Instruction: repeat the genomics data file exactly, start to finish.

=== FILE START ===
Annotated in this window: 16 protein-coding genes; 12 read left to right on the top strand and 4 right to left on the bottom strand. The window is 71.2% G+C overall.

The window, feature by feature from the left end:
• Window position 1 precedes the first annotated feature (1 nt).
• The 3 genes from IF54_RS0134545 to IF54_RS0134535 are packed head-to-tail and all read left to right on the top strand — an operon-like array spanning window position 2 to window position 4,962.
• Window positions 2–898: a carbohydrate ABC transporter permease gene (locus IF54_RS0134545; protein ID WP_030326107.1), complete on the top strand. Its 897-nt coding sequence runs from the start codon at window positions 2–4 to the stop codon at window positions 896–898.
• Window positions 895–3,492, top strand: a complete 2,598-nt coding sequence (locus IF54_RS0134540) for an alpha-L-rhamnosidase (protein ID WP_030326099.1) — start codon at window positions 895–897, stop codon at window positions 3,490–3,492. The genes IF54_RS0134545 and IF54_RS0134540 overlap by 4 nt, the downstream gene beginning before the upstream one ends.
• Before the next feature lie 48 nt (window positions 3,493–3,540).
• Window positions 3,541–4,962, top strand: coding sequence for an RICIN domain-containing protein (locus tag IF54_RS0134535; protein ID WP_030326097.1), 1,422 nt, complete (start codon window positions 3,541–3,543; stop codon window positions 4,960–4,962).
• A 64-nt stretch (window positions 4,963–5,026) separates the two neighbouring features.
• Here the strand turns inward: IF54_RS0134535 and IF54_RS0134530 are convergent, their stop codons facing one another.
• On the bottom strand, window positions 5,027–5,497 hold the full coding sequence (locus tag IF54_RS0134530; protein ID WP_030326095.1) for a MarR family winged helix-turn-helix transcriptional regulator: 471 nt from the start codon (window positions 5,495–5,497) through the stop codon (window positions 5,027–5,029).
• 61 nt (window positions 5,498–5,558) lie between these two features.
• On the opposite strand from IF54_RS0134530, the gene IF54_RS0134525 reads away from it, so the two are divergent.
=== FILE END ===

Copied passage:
Annotated in this window: 16 protein-coding genes; 12 read left to right on the top strand and 4 right to left on the bottom strand. The window is 71.2% G+C overall.

The window, feature by feature from the left end:
• Window position 1 precedes the first annotated feature (1 nt).
• The 3 genes from IF54_RS0134545 to IF54_RS0134535 are packed head-to-tail and all read left to right on the top strand — an operon-like array spanning window position 2 to window position 4,962.
• Window positions 2–898: a carbohydrate ABC transporter permease gene (locus IF54_RS0134545; protein ID WP_030326107.1), complete on the top strand. Its 897-nt coding sequence runs from the start codon at window positions 2–4 to the stop codon at window positions 896–898.
• Window positions 895–3,492, top strand: a complete 2,598-nt coding sequence (locus IF54_RS0134540) for an alpha-L-rhamnosidase (protein ID WP_030326099.1) — start codon at window positions 895–897, stop codon at window positions 3,490–3,492. The genes IF54_RS0134545 and IF54_RS0134540 overlap by 4 nt, the downstream gene beginning before the upstream one ends.
• Before the next feature lie 48 nt (window positions 3,493–3,540).
• Window positions 3,541–4,962, top strand: coding sequence for an RICIN domain-containing protein (locus tag IF54_RS0134535; protein ID WP_030326097.1), 1,422 nt, complete (start codon window positions 3,541–3,543; stop codon window positions 4,960–4,962).
• A 64-nt stretch (window positions 4,963–5,026) separates the two neighbouring features.
• Here the strand turns inward: IF54_RS0134535 and IF54_RS0134530 are convergent, their stop codons facing one another.
• On the bottom strand, window positions 5,027–5,497 hold the full coding sequence (locus tag IF54_RS0134530; protein ID WP_030326095.1) for a MarR family winged helix-turn-helix transcriptional regulator: 471 nt from the start codon (window positions 5,495–5,497) through the stop codon (window positions 5,027–5,029).
• 61 nt (window positions 5,498–5,558) lie between these two features.
• On the opposite strand from IF54_RS0134530, the gene IF54_RS0134525 reads away from it, so the two are divergent.